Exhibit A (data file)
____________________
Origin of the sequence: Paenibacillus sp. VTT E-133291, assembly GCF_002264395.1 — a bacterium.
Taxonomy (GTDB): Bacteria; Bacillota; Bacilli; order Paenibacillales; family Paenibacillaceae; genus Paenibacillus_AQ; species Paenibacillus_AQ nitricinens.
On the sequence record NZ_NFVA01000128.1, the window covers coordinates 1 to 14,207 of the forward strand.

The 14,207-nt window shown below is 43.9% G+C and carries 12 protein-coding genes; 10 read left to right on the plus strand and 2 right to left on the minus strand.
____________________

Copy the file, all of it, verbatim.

Origin of the sequence: Paenibacillus sp. VTT E-133291, assembly GCF_002264395.1 — a bacterium.
Taxonomy (GTDB): Bacteria; Bacillota; Bacilli; order Paenibacillales; family Paenibacillaceae; genus Paenibacillus_AQ; species Paenibacillus_AQ nitricinens.
On the sequence record NZ_NFVA01000128.1, the window covers coordinates 1 to 14,207 of the forward strand.

The 14,207-nt window shown below is 43.9% G+C and carries 12 protein-coding genes; 10 read left to right on the plus strand and 2 right to left on the minus strand.